Manning & Manning as it's known today, has been the life’s work of well-known Savile Row tailor, Bryan Manning.
Born in Colchester, England in 1937, his family moved to London in 1940. Having attended St. Aloysius College from 1948 to 1953 with peers including Peter Sellars and Michael Gambon, he began his apprenticeship in tailoring with highly regarded Savile Row tailor, Kilgour French and Stanbury.
The decision to go into tailoring as a career was, to quote, ‘the path of least resistance’. With his Grandfather, Great Uncle, several Uncles and Aunts as well as his elder brother already working in the trade, it was assumed that Bryan would follow in the family tradition.
Being called up for National Service from 1955 through to 1958, wasn’t part of Bryan’s grand plan, but he was able to continue his apprenticeship with Kilgour French and Stanbury on completion of his three-year’s service.
His next big break in tailoring circles came when he landed a Trainee Cutter position with the official tailor to Eton College – Welsh and Jeffries, in 1959. The following year, he took up the same position with Kilgour French and Stanbury.
After spending four years mastering his trade, Bryan officially started working for himself as a bespoke Savile Row tailor. 1967 saw the start of a three-year tailoring partnership with his brothers, but when they both left for various reasons three years later, Bryan continued the business on his own.
Bryan opened his first shop in 1970
Upon opening his first shop in St. Christopher’s Place, London W1, Bryan began to establish a regular clientele, many of whom are still customers today. Based on the success of his shop and, the many overseas customers he had accrued, Bryan decided to start making regular trips to the USA to see clients. Business was booming and there was more work than any one man could handle!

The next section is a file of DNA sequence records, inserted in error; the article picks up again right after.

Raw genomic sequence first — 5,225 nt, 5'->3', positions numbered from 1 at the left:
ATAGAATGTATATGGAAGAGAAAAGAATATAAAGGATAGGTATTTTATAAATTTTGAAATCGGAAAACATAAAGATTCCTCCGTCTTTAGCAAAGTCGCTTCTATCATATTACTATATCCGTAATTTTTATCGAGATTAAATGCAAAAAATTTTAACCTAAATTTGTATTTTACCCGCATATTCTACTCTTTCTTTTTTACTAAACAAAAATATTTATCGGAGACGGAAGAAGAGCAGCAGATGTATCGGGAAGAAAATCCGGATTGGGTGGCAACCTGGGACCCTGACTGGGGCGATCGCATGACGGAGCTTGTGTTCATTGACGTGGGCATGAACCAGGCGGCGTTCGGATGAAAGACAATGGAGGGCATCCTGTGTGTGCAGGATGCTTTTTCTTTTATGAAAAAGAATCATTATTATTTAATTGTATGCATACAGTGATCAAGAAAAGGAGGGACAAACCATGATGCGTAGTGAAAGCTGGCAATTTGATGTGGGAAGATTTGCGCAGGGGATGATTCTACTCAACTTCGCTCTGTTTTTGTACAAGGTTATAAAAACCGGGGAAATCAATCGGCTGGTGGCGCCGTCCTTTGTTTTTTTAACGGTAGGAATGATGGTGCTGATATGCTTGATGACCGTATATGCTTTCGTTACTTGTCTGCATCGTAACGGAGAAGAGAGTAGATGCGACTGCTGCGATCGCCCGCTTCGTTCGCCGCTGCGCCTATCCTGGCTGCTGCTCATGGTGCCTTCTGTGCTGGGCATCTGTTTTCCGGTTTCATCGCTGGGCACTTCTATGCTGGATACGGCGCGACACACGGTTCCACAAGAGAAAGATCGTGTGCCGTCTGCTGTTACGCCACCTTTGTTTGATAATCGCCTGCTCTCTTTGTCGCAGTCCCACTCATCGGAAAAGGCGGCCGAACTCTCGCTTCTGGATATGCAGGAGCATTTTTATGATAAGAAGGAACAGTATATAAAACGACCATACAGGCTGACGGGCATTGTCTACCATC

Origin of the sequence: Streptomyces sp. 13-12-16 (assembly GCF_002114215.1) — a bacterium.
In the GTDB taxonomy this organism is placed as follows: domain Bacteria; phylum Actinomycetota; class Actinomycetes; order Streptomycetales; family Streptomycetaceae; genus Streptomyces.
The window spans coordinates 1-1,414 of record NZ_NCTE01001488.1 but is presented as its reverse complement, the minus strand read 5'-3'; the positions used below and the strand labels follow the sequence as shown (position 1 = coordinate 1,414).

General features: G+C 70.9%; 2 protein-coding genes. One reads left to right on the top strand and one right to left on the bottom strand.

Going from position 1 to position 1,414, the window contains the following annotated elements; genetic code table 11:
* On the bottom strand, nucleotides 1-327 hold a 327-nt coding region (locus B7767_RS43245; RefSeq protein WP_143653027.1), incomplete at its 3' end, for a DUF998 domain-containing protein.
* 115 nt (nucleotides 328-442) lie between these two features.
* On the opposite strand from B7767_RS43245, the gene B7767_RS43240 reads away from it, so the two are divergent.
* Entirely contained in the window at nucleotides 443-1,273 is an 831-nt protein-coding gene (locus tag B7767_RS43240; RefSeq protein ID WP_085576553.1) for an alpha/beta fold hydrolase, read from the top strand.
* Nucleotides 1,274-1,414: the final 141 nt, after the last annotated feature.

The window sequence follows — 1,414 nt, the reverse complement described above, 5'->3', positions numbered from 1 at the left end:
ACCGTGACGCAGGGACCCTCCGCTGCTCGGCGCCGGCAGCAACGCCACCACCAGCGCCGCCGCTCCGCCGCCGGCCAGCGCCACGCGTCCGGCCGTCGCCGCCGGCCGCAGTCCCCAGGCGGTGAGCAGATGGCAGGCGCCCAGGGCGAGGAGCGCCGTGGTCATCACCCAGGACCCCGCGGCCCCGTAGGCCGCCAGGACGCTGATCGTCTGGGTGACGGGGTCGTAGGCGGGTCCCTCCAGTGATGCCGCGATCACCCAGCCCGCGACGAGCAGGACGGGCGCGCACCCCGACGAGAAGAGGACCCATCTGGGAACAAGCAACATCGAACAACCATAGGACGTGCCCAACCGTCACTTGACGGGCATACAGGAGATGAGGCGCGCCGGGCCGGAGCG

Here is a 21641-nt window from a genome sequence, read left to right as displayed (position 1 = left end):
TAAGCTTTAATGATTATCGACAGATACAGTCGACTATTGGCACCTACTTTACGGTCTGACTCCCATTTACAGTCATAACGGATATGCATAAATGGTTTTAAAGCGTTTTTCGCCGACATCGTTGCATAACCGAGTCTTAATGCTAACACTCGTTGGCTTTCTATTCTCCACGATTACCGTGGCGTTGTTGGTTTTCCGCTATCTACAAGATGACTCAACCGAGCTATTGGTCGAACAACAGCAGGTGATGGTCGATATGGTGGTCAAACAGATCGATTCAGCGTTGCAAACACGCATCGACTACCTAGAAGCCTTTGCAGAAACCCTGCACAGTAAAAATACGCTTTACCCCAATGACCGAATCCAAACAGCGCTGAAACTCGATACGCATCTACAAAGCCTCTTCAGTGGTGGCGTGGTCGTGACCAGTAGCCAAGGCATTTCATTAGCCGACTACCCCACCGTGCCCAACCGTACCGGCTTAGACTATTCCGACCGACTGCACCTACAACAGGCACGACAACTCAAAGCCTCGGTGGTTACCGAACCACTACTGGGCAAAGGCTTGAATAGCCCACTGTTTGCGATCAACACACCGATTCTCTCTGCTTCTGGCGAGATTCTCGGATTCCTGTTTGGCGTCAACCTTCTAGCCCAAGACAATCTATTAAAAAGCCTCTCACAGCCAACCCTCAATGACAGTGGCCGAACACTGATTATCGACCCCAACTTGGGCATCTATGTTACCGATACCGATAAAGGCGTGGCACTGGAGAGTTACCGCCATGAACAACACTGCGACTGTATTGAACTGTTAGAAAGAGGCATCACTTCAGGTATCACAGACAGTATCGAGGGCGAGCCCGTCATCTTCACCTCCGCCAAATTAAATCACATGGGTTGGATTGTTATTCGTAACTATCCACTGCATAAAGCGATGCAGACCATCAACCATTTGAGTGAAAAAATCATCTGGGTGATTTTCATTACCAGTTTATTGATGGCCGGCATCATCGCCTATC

So, in 1978, Bryan decided to partner up with Leslie Morris to start a company called Manning Morris and Stone in James Street, W1. Unfortunately in 1981, Mr Morris retired and Mr Stone passed away, so Bryan moved his business to 2 Savile Row but continued with the company name for a further three years.
Bryan Manning was awarded an Emmy in 1985
“Wallenberg: A Hero’s Story” for which Bryan was awarded an Emmy in 1985
Reverting to the business name Bryan Manning back in 1984, he began work on the costume design for TV series “Wallenberg: A Hero’s Story” for which he was awarded an Emmy in 1985. Responsible for the making of Richard Chamberlain’s wardrobe, who was nominated for a Golden Globe for “best performance by an actor in a mini-series or motion picture made for TV” for the same series, Bryan undertook an awesome task. About thirty suits, four overcoats and additional jackets and trousers were to be made in an almost impossible time frame.
Bryan was flown to Hollywood to measure Richard Chamberlain at his home and then, working from drawings by well-known Hollywood designer Tommy Welsh, together with access to original photos, Bryan was able to produce the styles of the times. Richard Chamberlain arrived in London with a superbly cut, handmade period wardrobe ready for his departure to Hungary where the TV series was shot.
Bryan with his EMMY - awarded in 1985 for “Wallenberg: A Hero’s Story”
In 1986, Bryan moved to Maddox Street, on the Corner of Bond Street, still in the renowned tailoring area of London W1. After a few years it became obvious that in the face of the inconvenience caused by wheel clamping and ever stricter parking policy a new higher level of service to clients was needed. This took the form of becoming a visiting tailor, if clients found it hard getting to the tailor, the tailor would go to them. Bryan closed the Maddox Street showroom and arranged serviced showroom facilities back in Savile Row. This allowed him to either see clients there, or at their offices.
Bryan Manning becomes Manning & Manning
In 1997 he was joined by his son Timothy who immediately became very active within the firm. He introduced IT and new business methodologies to the business and recognised the value of the Internet for identifying both new clients as well as new systems. Tim developed the website and was instrumental in introducing high technology solutions to meet the growing crisis of years of diminishing numbers of young people studying the trade. Between them they have introduced many innovations in the making processes while maintaining the quality that make Savile Row suit so famous.
Many clients have already taken delivery of suits that have benefited from these innovations and have been delighted with the craftsmanship. As each item is hand-sewn as is traditional for a Savile Row suit, each is individual and unique.